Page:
• “people do not ask for the service”, but this is because there is none available
    • “ the fish eat it”, yes they do but a minuscule amount to that which is dumped, the remainder lays on the sea floor suffocating life, the natural production of oxygen and damaging the whole of the food chain

     

    The solution:

     

    I believe with 3 small changes to the law the situation would be greatly improved:

    • if Charter vessels had to have holding tanks, with the waste line to sea isolated and a pump-out outlet fitted
    • if marinas had purpose made pump-out systems either to larger holding tanks to be taken away by tanker or a system connected to the main sewage system
    • if fuel stations that dispense fuel to boats could likewise provide a similar facility

    The benefits:

    • Besides reducing the pollution of the sea, enabling sustainable tourism, the PR benefits would be considerable and improve Croatia’s standing as a Tourist destination with an eco conscience.
    • The provision of this service can be an income generator for the provider as has been proved throughout Europe, USA and Canada. The installation costs need not be prohibitive and there are a wide range of systems to suit most budgets and needs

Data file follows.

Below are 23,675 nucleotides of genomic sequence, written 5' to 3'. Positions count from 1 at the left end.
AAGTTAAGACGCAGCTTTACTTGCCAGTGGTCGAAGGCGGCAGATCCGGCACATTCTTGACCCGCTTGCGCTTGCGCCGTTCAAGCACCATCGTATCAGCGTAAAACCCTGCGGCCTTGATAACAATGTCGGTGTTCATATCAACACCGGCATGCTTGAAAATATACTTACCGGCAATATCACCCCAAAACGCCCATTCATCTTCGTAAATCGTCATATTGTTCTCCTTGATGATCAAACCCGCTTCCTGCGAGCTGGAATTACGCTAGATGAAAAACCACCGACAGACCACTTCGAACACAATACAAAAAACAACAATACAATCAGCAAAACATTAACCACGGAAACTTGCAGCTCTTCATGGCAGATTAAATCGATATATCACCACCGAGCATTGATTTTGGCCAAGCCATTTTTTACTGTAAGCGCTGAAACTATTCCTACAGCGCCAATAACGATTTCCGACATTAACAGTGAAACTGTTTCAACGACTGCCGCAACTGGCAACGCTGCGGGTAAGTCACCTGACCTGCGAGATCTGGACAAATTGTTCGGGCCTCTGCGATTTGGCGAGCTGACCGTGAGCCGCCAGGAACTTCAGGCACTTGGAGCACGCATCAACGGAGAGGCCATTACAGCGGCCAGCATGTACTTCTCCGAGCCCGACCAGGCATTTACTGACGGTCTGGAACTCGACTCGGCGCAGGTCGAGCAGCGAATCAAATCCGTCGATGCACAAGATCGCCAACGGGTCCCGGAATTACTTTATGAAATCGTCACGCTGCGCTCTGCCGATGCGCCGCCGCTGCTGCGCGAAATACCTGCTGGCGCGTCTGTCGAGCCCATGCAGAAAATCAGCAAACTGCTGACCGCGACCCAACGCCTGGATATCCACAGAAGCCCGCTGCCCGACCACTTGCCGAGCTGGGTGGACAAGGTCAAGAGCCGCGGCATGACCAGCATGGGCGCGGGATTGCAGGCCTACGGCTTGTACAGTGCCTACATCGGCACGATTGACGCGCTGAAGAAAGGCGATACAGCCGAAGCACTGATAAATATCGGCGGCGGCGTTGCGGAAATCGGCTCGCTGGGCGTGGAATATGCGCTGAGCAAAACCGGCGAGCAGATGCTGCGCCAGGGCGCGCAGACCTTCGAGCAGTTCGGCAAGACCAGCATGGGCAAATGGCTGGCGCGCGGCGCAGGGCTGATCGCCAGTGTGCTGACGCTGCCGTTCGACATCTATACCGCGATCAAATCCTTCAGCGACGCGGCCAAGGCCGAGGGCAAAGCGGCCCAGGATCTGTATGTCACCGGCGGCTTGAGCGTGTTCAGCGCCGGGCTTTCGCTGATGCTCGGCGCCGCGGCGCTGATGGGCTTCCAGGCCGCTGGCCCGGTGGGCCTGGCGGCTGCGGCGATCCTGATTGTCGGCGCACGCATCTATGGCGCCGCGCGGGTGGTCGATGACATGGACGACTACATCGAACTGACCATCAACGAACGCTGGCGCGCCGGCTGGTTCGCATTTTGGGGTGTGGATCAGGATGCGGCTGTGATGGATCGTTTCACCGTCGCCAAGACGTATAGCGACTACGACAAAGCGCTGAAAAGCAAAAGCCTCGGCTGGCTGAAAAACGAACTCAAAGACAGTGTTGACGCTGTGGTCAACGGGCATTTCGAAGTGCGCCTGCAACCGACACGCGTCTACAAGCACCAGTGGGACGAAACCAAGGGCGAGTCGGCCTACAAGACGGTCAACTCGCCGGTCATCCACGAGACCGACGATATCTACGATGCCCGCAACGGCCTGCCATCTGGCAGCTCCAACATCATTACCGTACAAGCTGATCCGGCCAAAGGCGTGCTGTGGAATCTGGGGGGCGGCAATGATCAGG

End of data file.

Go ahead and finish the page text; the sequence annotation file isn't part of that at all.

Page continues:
For information and guidance only please see

    http://www.leestrom.eu/brochures/brochure.pdf

    which will give you an idea of the equipment available.

     

    Hopefully the above information will provide an indication of my thoughts and obviously I would be happy to discuss the subject further if it is of potential interest.

     

    Kind regards,

    John Nash

    Director

    Marina Facility Solutions Ltd

    http://www.marinafacilitysolutions.com
    tel/fax : +385 (0) 21 797 301
    mobile: +385 (0) 98 942 7143

  • Jakov on December 11th, 2007 10:13 pm

    John, I know what you mean, I live in a coastal croatian town, and everyone here dumps their septic tank into the sea.

     

    I remember well from my childhood, there were rocks by the sea covered in green slipperly algae, now its all gone and the rocks are bare, there were also sea horses you could catch with your hands, but I haven’t seen any for years.

     

    My mother also tells me of a time when there was a “sea-lettuce” everywhere on the sea floor, but its all gone because it only grows in clean sea.

     

    Even though, when you look at the sea, it seems very clear and clean, I’m sure no tourist realises how polluted it is, because on the surface it looks nice

     

    But you have to understand us, we don’t have a lot of money, tourist seasons are getting worse and worse, we simply have no money to spare for making this sewage system.

     

    I guess its a similar situation in south america (but not as drastic), the people there have a choice of cutting down the rainforest to grow food… or starve.

     

    I’m not saying we would starve if we did this, but we have the same thoughts, in a choice between ourselves and the environment, I’d choose myself every time.

     

    I don’t think this situation would ever change unless a larger body helps, a charity agency or something, but all their money is going to Africa.

     

    I dont know who said this, but it shows what I mean very well, “In hard times, the milk of human kindness does not flow as freely”

     

    ~jakov